A Los Angeles man was among two arrested this week after allegedly targeting elderly people in a telemarketing timeshare scheme, one of the latest incidents in what the FBI warns is an increase in elder fraud.

The men, Michael Farole, 44, of West Los Angeles, and Christopher Lang, 42, of Hays, Kansas, said they represented companies that provided advertising and other services to current and former timeshare owners, and allegedly convinced victims to pay advance fees in return for services that involved selling or securing the sale or rental of timeshares, officials said.

They were charged in U.S. District Court in Los Angeles with conspiracy to commit wire fraud.

After the victims paid initial fees for services that were never provided, the defendants allegedly kept contacting the victims by phone, text and emails in efforts to charge more fees.

An investigation revealed that at least 370 elderly people lost more than $4.5 million as a result of the fraud, officials said.

“The victims used funds from their social security income, investment and retirement accounts, as well as their savings, to pay the fraudulent companies,” according to the FBI. “Despite the recurring fees that each victim paid, often reaching the hundreds of thousands over several years, none received the timeshare-related services or proceeds promised.”

According to evidence seized during the investigation, the men used proceeds from the scheme to pay for personal expenses and luxury items.

The FBI provided other recent examples of elderly fraud including a Burbank man who was charged with embezzling $2.2 million in money and real estate from an elderly person in April.

In February, a Fresno hairstylist, Anthony David Flores, and an actress, Anna Rene Moore, were charged in an indictment after allegedly defrauding an elderly doctor out of more than $2.7 million before his death. The defendants then allegedly attempted to defraud the victim’s estate out of an additional amount exceeding $20 million, officials said.

In January, a former Orange County-based banker, Lana Pathos, 59, of Anaheim, pleaded guilty to a federal charge of stealing $1.2 million in savings from elderly people by using one of the victims’ identities to fraudulently open a bank account and impersonating the victim in order to transfer the stolen money to different bank accounts, officials said.

By the numbers

Last year, adults over the age of 60 reported 88,262 complaints to the FBI, making up a total loss of more than $3.1 billion, the FBI said. The total represents an 84% increase in losses compared to those reported the previous year.

The average loss per victim was more than $35,000 and more than 5,000 victims lost over $100,000.

California leads the U.S. in the number of elderly victims of fraud, with the collective amount of losses reported in the state coming in at more than $624.5 million last year, according to the FBI.

Also last year, the FBI’s internet crime complaint center received nearly 10,000 complaints from victims over 60 involving the use of cryptocurrency, including Bitcoin, Ethereum, Litecoin and Ripple. Losses from those types of victims totaled more than $1 billion, as the FBI pointed out that cryptocurrency is becoming a preferred payment method for all types of scams.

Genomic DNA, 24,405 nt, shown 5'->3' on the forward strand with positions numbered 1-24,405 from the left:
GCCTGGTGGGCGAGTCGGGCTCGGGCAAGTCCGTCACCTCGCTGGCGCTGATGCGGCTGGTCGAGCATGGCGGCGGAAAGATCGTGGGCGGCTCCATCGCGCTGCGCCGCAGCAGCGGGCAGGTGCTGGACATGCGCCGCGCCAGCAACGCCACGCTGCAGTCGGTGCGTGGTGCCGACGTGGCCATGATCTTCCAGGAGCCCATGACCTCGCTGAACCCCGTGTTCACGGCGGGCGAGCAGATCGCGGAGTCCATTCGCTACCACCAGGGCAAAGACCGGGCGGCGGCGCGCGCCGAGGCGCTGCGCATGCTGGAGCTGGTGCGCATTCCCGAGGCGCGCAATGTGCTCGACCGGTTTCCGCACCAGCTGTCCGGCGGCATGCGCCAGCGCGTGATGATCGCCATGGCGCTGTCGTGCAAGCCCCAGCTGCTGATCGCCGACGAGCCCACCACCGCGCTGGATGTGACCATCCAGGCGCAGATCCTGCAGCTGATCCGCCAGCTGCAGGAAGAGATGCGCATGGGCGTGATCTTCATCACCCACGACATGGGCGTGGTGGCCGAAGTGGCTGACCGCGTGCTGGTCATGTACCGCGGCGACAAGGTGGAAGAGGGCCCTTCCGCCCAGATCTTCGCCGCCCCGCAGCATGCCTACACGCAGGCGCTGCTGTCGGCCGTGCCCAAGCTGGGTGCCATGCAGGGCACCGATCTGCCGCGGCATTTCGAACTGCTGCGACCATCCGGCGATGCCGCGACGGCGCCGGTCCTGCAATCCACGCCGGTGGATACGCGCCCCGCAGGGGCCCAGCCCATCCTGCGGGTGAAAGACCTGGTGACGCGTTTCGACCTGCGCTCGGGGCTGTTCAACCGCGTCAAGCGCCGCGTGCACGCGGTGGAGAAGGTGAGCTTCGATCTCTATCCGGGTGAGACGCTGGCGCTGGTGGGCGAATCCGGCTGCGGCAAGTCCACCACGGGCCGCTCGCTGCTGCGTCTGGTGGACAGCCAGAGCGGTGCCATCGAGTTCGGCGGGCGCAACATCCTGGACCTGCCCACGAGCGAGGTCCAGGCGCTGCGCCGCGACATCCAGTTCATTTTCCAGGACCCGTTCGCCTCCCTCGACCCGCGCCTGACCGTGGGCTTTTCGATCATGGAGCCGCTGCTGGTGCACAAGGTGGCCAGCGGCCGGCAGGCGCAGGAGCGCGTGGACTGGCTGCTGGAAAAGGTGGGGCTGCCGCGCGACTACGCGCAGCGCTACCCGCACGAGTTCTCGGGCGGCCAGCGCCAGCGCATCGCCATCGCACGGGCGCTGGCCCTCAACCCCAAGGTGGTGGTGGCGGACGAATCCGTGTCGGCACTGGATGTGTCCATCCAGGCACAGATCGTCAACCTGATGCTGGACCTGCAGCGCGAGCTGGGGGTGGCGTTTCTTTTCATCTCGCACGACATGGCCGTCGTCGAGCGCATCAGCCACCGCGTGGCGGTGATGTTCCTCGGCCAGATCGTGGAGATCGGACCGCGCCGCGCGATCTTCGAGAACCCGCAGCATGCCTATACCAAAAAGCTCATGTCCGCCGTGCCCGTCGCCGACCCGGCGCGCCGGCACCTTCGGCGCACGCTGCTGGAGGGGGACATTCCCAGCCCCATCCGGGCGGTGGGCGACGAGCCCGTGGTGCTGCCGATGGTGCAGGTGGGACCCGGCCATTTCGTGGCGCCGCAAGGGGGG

Most common elder fraud schemes

The FBI provided information about the most common elder schemes.

  • Investment fraud: Examples include advance fee fraud, Ponzi schemes, pyramid schemes and market manipulation fraud.
  • Business email compromise/email account compromise: The FBI called these schemes “sophisticated” and indicated they are carried out by fraudsters compromising email accounts through social engineering or computer intrusion techniques to conduct unauthorized transfer of funds.
  • Confidence fraud/romance scams: In this kind of scheme, a victim is led to believe they are in a relationship and are tricked into sending money and/or personal and financial information to the perpetrator(s) or are convinced to launder money to assist them.
  • Tech support fraud: Con artists can pose as tech support agents and use scare tactics to trick older adults int paying for unnecessary support services to fix non-existent tech issues or to renew fraudulent software or security subscriptions, officials detailed.
  • Government impersonation: Though this type of fraud isn’t reported as often, millions of dollars are lost by the elderly to people impersonating government officials, according to the FBI. Criminals extort victims with threats of physical or financial harm to obtain personal information.

How to avoid being a victim

The FBI offered the following tips on how to avoid falling victim to fraud:

  • Recognize scam attempts and end all communication with a perpetrator.
  • Be cautious of unsolicited phone calls, mailings, and door-to-door services offers.
  • Perpetrators create a sense of urgency to produce fear and lure victims into immediate action, so resist pressure to act quickly and call police if you feel you’re in danger.
  • Protect your personal information and shred important financial documents.
  • Check your financial statements each month for suspicious activity.
  • Make your computer’s antivirus and security protections are up to date.
  • Understand that con artists often pose as interested romantic partners online. Never send money to someone you don’t know personally.
  • Always consult with a family member or friend you trust when in doubt.

Anyone who believes they may have been a victim of fraud, or knows a senior who may be, should report the incident to the FBI by calling 1-800-CALL-FBI or by submitting a tip to the Internet Crime Complaint Center at www.ic3.gov.